After the signing of Dennis Pitta, Ravens fans turned their focus to the next UFA priority: Eugene Monroe.  While Monroe has gotten a good deal of praise this off-season (PFF’s #1 rated UFA Offensive Tackle), Jacksonville didn’t appear too concerned with his departure mid-2013.  The Ravens let the Franchise Tag deadline pass them by and there is now conjecture about whether the Ravens have Monroe in their future plans.  Is Monroe the type of tackle you hitch your wagon to?  After watching most of his snaps for the Ravens, I think the answer is YES.

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When Run Blocking

We all know that Gary Kubiak’s offense will feature a healthy dose of the Zone Blocking Scheme.  As I’ve mentioned before, the Zone Blocking Scheme asks the offensive linemen to work in concert to create creases and cut-back lanes.  Monroe is very good in his run blocking technique and plays with neighboring guards well.  When blocking on the play-side (i.e. run call to the left), Monroe moves laterally with his assigned defender, which provides space for his running back to visualize the hole.  Monroe is not a powerful blocker and he rarely displaces players by simply mauling them.  But in the Zone Blocking Scheme, this type of blocking is relatively unimportant when compared to repetitive technique and an understanding of leverage.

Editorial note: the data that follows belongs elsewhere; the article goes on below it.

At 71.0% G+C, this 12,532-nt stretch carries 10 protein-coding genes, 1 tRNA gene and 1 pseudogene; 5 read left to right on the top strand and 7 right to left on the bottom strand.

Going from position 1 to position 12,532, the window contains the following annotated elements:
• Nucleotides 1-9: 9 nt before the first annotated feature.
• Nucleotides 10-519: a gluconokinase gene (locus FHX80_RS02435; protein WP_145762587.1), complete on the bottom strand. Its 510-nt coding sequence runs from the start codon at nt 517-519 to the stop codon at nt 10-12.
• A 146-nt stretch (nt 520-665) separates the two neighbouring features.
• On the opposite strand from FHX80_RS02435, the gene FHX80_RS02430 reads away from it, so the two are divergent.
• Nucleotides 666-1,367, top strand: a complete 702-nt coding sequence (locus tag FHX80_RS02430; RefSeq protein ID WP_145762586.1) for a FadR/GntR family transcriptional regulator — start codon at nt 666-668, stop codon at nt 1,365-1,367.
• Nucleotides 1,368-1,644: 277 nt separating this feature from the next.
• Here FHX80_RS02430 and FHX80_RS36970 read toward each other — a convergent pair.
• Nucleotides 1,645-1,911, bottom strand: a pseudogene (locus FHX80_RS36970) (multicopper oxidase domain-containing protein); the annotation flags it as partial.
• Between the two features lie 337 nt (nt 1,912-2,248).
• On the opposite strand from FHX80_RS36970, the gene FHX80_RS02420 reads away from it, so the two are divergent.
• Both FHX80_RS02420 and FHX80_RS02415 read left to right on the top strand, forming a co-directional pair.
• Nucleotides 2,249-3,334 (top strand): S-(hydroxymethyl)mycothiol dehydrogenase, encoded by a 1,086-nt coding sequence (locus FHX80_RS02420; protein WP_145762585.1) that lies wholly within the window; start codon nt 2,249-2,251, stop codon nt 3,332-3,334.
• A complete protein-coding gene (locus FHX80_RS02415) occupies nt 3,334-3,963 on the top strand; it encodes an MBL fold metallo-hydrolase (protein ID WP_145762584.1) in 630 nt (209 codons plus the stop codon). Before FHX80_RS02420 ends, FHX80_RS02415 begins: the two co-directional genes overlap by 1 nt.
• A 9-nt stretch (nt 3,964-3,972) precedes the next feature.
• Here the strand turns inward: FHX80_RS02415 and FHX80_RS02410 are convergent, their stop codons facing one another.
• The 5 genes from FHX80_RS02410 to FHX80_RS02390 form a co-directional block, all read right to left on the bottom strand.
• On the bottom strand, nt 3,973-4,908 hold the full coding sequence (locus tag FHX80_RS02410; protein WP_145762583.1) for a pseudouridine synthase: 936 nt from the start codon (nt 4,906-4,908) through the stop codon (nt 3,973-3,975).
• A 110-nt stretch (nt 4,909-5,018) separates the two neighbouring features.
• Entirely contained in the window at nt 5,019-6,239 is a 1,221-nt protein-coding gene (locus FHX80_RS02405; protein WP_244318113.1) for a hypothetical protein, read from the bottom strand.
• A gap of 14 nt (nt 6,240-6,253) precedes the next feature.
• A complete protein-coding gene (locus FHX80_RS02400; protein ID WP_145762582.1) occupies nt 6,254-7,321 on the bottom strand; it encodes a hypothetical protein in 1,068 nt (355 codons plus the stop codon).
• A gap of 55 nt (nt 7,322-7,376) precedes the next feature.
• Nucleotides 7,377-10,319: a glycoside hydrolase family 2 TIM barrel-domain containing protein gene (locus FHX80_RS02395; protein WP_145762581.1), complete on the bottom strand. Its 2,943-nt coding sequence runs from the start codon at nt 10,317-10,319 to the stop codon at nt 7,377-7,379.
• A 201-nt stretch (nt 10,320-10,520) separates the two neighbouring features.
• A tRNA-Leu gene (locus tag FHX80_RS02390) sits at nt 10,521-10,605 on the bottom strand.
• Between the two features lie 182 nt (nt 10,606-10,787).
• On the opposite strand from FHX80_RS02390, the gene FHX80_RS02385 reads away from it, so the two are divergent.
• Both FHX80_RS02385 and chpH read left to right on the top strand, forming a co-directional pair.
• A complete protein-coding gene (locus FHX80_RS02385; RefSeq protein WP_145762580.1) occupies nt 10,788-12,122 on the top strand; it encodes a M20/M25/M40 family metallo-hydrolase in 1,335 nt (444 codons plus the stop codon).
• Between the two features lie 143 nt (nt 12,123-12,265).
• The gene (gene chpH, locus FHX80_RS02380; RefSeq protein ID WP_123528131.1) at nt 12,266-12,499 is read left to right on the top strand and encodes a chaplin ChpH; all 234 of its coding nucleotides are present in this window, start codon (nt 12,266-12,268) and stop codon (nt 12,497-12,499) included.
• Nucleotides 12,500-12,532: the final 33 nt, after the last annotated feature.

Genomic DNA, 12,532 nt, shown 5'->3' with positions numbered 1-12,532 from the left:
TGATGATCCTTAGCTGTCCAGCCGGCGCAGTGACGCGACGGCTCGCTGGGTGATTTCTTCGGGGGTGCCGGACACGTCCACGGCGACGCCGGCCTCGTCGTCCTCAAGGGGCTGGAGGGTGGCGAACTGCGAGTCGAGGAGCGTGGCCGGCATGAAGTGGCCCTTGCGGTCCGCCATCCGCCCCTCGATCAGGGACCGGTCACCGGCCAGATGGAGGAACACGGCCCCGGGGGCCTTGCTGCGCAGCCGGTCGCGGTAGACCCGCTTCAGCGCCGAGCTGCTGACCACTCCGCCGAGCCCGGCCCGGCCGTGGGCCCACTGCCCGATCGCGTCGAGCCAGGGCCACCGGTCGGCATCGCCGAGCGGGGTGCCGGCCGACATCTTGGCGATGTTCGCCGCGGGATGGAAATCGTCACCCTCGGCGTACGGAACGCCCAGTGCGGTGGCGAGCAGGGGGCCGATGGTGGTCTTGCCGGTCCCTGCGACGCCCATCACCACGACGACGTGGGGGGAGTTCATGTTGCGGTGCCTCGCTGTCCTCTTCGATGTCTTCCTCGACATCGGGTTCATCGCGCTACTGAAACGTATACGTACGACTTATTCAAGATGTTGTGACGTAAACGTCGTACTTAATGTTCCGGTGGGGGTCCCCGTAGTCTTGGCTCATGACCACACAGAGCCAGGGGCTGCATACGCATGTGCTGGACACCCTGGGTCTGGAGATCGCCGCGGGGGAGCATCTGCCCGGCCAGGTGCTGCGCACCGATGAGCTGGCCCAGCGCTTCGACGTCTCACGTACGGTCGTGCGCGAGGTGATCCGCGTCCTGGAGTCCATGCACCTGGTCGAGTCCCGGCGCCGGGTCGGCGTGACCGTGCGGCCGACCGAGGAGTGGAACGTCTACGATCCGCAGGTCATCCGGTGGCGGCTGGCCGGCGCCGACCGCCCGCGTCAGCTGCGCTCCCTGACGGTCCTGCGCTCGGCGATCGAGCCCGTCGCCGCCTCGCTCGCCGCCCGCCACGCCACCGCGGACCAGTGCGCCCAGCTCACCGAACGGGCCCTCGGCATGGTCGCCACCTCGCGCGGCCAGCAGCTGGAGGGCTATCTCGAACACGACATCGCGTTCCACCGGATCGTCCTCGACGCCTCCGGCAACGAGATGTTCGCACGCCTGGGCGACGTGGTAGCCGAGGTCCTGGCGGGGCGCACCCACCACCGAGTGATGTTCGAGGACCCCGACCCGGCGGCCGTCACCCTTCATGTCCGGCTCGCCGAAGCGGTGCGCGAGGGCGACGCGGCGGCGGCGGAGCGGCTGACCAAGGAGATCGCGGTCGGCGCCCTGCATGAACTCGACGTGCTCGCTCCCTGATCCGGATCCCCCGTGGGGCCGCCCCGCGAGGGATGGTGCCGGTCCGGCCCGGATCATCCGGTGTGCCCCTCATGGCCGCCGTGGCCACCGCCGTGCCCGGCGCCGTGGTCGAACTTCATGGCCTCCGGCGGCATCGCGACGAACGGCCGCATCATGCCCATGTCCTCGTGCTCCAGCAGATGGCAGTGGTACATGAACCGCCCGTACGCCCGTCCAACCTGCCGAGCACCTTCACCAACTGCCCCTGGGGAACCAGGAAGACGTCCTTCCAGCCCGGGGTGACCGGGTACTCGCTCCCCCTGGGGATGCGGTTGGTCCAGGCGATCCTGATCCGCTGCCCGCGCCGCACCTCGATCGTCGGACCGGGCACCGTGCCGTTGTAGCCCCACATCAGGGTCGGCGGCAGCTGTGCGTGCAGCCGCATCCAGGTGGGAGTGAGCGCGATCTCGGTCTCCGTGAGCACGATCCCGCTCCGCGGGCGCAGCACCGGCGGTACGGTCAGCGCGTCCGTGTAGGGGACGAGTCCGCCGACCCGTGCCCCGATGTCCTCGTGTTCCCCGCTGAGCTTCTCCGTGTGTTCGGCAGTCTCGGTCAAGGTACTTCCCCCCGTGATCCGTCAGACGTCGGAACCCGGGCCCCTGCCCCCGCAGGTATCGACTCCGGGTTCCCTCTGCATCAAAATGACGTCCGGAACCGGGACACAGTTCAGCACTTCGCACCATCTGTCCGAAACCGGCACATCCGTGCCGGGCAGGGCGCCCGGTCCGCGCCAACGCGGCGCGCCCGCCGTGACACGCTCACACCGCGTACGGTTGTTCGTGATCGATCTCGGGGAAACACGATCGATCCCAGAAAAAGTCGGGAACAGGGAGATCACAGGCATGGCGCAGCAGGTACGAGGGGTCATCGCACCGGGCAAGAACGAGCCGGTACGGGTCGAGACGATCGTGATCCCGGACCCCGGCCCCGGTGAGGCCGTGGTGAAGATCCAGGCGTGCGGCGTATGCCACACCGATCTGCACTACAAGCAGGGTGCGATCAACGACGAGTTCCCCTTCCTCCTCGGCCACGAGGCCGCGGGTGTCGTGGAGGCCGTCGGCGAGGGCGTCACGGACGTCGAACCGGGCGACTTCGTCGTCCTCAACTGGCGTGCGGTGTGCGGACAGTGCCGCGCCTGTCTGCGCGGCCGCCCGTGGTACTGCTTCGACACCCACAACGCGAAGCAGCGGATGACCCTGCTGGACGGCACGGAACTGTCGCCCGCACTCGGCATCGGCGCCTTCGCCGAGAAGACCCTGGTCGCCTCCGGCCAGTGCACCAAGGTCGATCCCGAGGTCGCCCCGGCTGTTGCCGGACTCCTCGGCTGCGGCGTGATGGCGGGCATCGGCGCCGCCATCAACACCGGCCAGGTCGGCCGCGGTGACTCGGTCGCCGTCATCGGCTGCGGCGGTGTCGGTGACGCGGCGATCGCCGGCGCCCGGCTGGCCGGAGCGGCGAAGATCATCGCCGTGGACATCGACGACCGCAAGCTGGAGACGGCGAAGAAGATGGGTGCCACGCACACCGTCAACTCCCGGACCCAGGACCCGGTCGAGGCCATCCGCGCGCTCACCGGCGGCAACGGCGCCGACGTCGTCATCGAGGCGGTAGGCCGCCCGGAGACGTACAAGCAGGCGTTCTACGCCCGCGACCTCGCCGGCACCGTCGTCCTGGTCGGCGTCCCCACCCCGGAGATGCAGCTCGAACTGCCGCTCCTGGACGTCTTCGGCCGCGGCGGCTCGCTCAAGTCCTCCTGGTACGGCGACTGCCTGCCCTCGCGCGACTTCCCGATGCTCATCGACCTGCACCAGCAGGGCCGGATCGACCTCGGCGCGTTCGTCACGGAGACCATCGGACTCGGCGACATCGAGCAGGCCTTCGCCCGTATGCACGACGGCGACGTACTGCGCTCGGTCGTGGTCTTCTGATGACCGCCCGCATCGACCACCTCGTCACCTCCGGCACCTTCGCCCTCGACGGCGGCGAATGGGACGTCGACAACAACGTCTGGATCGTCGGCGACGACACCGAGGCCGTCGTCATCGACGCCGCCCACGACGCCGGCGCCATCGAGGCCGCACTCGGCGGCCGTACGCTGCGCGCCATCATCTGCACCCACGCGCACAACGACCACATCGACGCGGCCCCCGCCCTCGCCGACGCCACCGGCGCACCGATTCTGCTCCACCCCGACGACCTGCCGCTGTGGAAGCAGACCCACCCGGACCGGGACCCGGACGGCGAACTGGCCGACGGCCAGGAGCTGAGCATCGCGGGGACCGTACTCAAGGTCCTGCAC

Monroe really only has issues with run blocking when on the back-side (i.e. play-call to the right).  Without elite movement skills, he rarely reaches a back-side linebacker at the second level and when cutting off a back-side defensive end, he can get lazy with his feet.

Monroe has the physical ability to be a solid run blocker who projects as a prototype Zone Blocking left tackle.  Monroe’s lack of explosion and pulling expertise will be minimized while Zone Blocking.

In Pass Protection

Monroe does not have a Bryant McKinnie-type size.  Monroe has a 6’5″ 320lb frame without a bulky upper body.  He therefore relies on technique and positioning to succeed. 

Monroe has a very good set.  He rhythmically moves his feet in a controlled manner to get up-field and cut off potential edge rushers.  He is rarely caught out of position.  When defenders tried to bend the edge against him, Monroe was fantastic at pushing them past/around the quarterback.  Against inside counter-moves, Monroe was quick to shift his weight and force defenders into traffic.  Monroe’s excellent body control allows him to move flexibly in the “mirror” phase.  Blocking a defense’s best edge rusher play after play is an unenviable job but Monroe did it with amazing consistency.  Monroe’s “recovery” phase, even against great defenders, was top-notch:

Monroe Mirror

Monroe is tasked with blocking stud defensive tackle Ndamukong Suh.  Monroe engages Suh immediately post-snap and never relinquishes. Image #2 shows Monroe playing with a strong base, good arm positioning, and an arched back.  Monroe is not over-extended or trying to land a big blow with this helmet.  Monroe is exceptionally consistent with his technique and even after an attempted “arm-over” move, Suh is unable to shed his block.